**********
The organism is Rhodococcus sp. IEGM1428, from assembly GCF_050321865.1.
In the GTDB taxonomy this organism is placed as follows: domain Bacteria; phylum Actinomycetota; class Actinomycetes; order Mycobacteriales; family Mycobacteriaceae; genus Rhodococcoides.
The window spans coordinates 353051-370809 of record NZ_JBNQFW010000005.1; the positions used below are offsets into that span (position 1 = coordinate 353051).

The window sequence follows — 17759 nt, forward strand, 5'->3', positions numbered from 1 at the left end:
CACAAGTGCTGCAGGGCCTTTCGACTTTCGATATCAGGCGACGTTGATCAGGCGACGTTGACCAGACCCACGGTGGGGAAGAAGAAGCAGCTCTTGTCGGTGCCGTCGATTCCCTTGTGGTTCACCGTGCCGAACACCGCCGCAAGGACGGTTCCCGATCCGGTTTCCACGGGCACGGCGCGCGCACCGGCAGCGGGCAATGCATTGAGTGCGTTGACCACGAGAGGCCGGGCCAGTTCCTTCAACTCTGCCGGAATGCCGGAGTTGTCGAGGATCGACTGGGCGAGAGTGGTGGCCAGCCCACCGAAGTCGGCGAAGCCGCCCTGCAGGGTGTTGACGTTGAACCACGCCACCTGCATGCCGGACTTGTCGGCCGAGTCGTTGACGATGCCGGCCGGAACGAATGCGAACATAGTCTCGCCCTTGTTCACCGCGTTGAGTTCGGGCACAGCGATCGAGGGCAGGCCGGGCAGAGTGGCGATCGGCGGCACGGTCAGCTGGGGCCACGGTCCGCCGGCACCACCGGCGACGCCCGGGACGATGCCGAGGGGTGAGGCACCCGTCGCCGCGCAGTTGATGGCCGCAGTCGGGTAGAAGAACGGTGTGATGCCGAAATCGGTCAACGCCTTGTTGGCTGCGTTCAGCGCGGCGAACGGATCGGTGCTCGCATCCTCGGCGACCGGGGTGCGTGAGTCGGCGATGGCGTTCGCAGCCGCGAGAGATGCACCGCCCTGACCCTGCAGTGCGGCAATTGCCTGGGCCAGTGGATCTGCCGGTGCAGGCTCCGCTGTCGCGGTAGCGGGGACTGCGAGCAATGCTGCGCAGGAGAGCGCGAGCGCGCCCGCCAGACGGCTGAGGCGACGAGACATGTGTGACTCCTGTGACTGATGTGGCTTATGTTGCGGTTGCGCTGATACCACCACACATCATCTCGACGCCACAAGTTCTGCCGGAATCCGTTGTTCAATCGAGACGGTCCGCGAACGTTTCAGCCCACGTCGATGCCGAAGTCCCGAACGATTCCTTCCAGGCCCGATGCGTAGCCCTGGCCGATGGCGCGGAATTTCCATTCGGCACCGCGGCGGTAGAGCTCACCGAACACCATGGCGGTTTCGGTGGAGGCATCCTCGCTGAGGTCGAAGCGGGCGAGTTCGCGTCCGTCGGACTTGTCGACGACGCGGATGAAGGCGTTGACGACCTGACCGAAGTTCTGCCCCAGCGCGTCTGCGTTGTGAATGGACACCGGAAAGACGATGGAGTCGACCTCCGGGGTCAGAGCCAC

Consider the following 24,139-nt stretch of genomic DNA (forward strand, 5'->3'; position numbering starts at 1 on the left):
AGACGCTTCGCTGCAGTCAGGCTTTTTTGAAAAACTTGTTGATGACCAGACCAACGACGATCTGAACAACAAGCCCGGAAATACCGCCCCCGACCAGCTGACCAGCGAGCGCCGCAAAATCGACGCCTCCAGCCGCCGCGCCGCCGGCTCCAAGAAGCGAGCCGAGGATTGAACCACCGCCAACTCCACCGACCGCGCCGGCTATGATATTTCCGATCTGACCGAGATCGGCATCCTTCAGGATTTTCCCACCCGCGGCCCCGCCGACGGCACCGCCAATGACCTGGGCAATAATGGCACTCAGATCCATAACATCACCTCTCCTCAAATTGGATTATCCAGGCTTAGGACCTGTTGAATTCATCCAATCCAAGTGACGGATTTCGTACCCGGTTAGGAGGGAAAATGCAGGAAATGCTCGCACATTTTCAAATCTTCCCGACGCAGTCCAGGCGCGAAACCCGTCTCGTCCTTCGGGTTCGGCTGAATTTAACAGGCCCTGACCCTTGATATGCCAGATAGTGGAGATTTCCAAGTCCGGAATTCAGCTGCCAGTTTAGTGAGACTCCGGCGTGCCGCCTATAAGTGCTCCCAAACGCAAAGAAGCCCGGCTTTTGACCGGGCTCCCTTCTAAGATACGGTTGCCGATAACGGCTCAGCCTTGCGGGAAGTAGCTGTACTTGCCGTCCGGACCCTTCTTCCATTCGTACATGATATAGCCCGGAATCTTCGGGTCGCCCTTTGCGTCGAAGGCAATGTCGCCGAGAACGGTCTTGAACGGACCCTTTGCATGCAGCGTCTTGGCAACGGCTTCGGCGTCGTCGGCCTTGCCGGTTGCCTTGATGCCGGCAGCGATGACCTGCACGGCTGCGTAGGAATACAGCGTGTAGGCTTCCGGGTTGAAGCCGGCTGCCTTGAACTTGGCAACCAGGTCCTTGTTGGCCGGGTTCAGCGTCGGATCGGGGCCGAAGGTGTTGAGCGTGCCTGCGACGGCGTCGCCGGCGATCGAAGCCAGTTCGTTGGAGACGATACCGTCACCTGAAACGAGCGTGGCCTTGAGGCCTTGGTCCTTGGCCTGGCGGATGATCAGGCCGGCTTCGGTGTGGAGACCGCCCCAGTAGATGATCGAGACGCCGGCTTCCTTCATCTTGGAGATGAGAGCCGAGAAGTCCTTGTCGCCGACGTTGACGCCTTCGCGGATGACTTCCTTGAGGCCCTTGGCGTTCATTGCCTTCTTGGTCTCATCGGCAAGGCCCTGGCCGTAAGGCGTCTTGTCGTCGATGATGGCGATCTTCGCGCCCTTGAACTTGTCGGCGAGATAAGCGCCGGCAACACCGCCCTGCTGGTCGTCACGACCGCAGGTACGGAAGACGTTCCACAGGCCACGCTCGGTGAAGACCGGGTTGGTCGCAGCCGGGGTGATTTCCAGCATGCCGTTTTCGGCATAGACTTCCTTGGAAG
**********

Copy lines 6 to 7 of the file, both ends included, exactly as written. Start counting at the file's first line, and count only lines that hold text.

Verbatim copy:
Consider the following 24,139-nt stretch of genomic DNA (forward strand, 5'->3'; position numbering starts at 1 on the left):
AGACGCTTCGCTGCAGTCAGGCTTTTTTGAAAAACTTGTTGATGACCAGACCAACGACGATCTGAACAACAAGCCCGGAAATACCGCCCCCGACCAGCTGACCAGCGAGCGCCGCAAAATCGACGCCTCCAGCCGCCGCGCCGCCGGCTCCAAGAAGCGAGCCGAGGATTGAACCACCGCCAACTCCACCGACCGCGCCGGCTATGATATTTCCGATCTGACCGAGATCGGCATCCTTCAGGATTTTCCCACCCGCGGCCCCGCCGACGGCACCGCCAATGACCTGGGCAATAATGGCACTCAGATCCATAACATCACCTCTCCTCAAATTGGATTATCCAGGCTTAGGACCTGTTGAATTCATCCAATCCAAGTGACGGATTTCGTACCCGGTTAGGAGGGAAAATGCAGGAAATGCTCGCACATTTTCAAATCTTCCCGACGCAGTCCAGGCGCGAAACCCGTCTCGTCCTTCGGGTTCGGCTGAATTTAACAGGCCCTGACCCTTGATATGCCAGATAGTGGAGATTTCCAAGTCCGGAATTCAGCTGCCAGTTTAGTGAGACTCCGGCGTGCCGCCTATAAGTGCTCCCAAACGCAAAGAAGCCCGGCTTTTGACCGGGCTCCCTTCTAAGATACGGTTGCCGATAACGGCTCAGCCTTGCGGGAAGTAGCTGTACTTGCCGTCCGGACCCTTCTTCCATTCGTACATGATATAGCCCGGAATCTTCGGGTCGCCCTTTGCGTCGAAGGCAATGTCGCCGAGAACGGTCTTGAACGGACCCTTTGCATGCAGCGTCTTGGCAACGGCTTCGGCGTCGTCGGCCTTGCCGGTTGCCTTGATGCCGGCAGCGATGACCTGCACGGCTGCGTAGGAATACAGCGTGTAGGCTTCCGGGTTGAAGCCGGCTGCCTTGAACTTGGCAACCAGGTCCTTGTTGGCCGGGTTCAGCGTCGGATCGGGGCCGAAGGTGTTGAGCGTGCCTGCGACGGCGTCGCCGGCGATCGAAGCCAGTTCGTTGGAGACGATACCGTCACCTGAAACGAGCGTGGCCTTGAGGCCTTGGTCCTTGGCCTGGCGGATGATCAGGCCGGCTTCGGTGTGGAGACCGCCCCAGTAGATGATCGAGACGCCGGCTTCCTTCATCTTGGAGATGAGAGCCGAGAAGTCCTTGTCGCCGACGTTGACGCCTTCGCGGATGACTTCCTTGAGGCCCTTGGCGTTCATTGCCTTCTTGGTCTCATCGGCAAGGCCCTGGCCGTAAGGCGTCTTGTCGTCGATGATGGCGATCTTCGCGCCCTTGAACTTGTCGGCGAGATAAGCGCCGGCAACACCGCCCTGCTGGTCGTCACGACCGCAGGTACGGAAGACGTTCCACAGGCCACGCTCGGTGAAGACCGGGTTGGTCGCAGCCGGGGTGATTTCCAGCATGCCGTTTTCGGCATAGACTTCCTTGGAAG